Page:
Ortlieb wins search term court case battle against Amazon

17 months after Ortlieb took on Amazon in the courts, Ortlieb has again won the backing of the justice system to protect its brand during searches.

Ortlieb’s case last year concerned search results yielded through Amazon’s site, which pointed towards competitor brands – such as those stocked directly through Amazon rather than through resellers.

For this latest litigation, Amazon was again the adversary but this time through Google Ads, pointing Google search results made specifically for “Ortlieb” again towards Ortlieb competitors sold directly by Amazon, via Google Ads.

The German Federal Court of Justice (BGH) ruled in favour of the outdoor and bike brand on 25 July 2019.

Ortlieb’s latest trip to the courts to protect its brand through search terms was a pressing issue, said the firm, with Amazon “strategically promoting the exchangeability of brands” and “threatening brand identity and sovereignty” like never before.

“If this is lost then medium sized, family owned businesses such as ORTLIEB will no longer be able to make the investments needed to maintain brand status and to guarantee the continued assurance of quality that comes with the Made in Germany endorsement.”

Ortlieb said: “The ruling confirmed our legal perspective in that the use of Google Ads for a general offer of bicycle bags using “ORTLIEB” as the only listed brand name violates not only our trademark but is also contrary to general competition law.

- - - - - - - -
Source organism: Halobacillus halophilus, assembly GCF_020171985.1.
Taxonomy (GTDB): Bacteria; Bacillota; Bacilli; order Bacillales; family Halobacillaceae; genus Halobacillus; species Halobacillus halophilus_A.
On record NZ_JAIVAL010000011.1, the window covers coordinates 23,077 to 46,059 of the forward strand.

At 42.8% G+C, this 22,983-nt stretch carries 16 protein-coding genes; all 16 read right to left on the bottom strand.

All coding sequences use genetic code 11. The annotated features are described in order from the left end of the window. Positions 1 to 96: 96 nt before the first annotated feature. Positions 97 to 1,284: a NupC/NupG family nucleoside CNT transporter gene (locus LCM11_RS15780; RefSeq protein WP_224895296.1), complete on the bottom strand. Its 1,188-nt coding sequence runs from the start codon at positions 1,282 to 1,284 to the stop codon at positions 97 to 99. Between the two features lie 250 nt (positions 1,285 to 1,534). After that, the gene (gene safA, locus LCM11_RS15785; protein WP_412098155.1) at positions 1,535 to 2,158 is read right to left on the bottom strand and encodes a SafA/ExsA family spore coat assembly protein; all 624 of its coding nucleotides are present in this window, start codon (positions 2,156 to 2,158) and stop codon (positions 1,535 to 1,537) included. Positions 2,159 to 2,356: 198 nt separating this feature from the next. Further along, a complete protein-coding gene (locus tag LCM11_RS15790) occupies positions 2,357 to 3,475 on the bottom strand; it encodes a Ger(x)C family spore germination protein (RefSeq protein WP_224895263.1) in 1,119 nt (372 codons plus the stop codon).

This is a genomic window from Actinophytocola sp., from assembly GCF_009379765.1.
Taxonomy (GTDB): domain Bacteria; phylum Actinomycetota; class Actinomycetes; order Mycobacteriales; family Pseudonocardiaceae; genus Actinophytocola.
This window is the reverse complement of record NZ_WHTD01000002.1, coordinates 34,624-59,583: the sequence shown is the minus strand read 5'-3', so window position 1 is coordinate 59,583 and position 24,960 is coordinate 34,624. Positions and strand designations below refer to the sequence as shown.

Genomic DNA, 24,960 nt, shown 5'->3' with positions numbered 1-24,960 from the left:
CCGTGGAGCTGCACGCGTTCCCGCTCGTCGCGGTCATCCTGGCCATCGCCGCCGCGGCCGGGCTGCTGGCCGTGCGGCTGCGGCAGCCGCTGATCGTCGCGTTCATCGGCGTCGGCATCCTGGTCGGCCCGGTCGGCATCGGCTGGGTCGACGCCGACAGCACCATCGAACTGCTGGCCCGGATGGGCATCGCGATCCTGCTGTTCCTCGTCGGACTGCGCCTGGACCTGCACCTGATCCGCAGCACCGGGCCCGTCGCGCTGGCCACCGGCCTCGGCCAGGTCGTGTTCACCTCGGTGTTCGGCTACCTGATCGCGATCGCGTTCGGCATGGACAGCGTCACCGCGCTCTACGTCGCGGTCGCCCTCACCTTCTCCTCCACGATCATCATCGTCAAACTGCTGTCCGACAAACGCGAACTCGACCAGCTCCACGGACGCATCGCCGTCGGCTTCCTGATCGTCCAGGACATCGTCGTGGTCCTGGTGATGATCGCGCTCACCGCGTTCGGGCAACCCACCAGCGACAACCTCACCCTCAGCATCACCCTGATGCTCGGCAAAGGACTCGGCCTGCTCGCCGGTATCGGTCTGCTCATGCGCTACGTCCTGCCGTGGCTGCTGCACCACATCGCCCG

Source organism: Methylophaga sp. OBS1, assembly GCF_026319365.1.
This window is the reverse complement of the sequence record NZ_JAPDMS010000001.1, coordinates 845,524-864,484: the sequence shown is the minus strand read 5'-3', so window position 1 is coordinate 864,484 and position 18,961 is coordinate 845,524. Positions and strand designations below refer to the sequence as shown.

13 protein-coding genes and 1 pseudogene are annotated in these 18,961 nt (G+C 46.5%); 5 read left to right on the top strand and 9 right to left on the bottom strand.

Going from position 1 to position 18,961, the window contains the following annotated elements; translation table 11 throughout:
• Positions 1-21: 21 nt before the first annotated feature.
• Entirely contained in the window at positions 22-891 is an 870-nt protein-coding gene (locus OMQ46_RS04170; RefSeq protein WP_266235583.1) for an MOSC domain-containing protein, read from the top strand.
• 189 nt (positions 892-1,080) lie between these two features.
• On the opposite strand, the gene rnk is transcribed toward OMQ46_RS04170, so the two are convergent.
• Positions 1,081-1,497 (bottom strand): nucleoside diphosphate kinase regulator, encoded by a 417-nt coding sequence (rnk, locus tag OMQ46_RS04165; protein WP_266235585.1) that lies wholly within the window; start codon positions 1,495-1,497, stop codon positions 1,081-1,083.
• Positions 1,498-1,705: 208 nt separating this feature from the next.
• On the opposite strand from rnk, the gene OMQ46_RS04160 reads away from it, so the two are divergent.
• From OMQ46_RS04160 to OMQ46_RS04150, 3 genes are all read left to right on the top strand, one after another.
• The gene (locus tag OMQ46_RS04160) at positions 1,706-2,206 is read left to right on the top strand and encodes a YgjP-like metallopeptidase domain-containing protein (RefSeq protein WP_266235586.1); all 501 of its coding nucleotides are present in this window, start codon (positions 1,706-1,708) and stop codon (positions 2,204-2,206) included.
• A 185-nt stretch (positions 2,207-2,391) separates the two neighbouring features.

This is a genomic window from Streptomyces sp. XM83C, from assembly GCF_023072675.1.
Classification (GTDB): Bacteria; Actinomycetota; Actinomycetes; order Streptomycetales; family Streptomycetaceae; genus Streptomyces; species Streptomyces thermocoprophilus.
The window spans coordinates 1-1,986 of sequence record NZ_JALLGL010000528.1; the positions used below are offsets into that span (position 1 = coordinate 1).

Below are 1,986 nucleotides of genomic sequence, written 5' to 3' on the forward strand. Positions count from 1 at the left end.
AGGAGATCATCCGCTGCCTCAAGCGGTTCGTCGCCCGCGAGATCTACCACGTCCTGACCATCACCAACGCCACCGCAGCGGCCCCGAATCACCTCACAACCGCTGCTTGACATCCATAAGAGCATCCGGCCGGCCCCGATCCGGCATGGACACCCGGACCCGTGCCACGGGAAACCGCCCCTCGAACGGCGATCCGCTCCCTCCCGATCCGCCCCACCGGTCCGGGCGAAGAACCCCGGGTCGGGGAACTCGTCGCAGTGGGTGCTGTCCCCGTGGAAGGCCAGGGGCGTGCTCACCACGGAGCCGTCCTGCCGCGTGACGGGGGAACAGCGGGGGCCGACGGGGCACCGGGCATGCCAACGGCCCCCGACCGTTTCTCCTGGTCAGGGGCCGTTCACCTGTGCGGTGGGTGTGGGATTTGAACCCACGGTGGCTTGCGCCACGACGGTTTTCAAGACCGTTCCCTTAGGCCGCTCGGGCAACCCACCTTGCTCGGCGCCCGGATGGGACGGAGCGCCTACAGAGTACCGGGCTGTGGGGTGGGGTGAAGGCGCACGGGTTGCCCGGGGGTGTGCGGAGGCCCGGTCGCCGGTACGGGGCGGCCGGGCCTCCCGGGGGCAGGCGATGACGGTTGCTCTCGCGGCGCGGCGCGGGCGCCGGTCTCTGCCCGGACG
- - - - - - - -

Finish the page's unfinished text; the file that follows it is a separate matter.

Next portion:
“This practice contradicts the transparency requirement under EU law for online trading which prohibits the tacit display of offers from other brands in search engine results in a trademark search.”

Trademark protection is increasingly seen as an important part of consumer protection at EU level, according to Ortlieb, protecting against shrinking brand diversity and a “questionable concentration” of a few large brands.

Ortlieb went on to hammer home its point that consumers don’t truly distinguish between Google Ads and standard Google search results.

“In our opinion it makes no difference to the consumer whether he or she clicks on a Google Ad – or directly enters the search command “ORTLIEB” – is then offered falsely attributed third party products. Expert opinion tends to agree. In a recent report conducted by the polling agency:  Pflüger Rechtsforschung – (commissioned by Markenverband e.V., WALA Heilmittel GmbH, VKE and ORTLIEB Sportartikel GmbH.) showed that only half of the population has an acceptable experience on Amazon and that the greater part of them are misled by a manipulated ORTLIEB results list.

“The end consumer is dependent on unadulterated results as they are under the assumption that they are only shown what is being searched for and they cannot reliably recognise third party search engine advertising.”

This potentially landmark set of cases have arguably set the stage for other brands to take similar action to protect their businesses.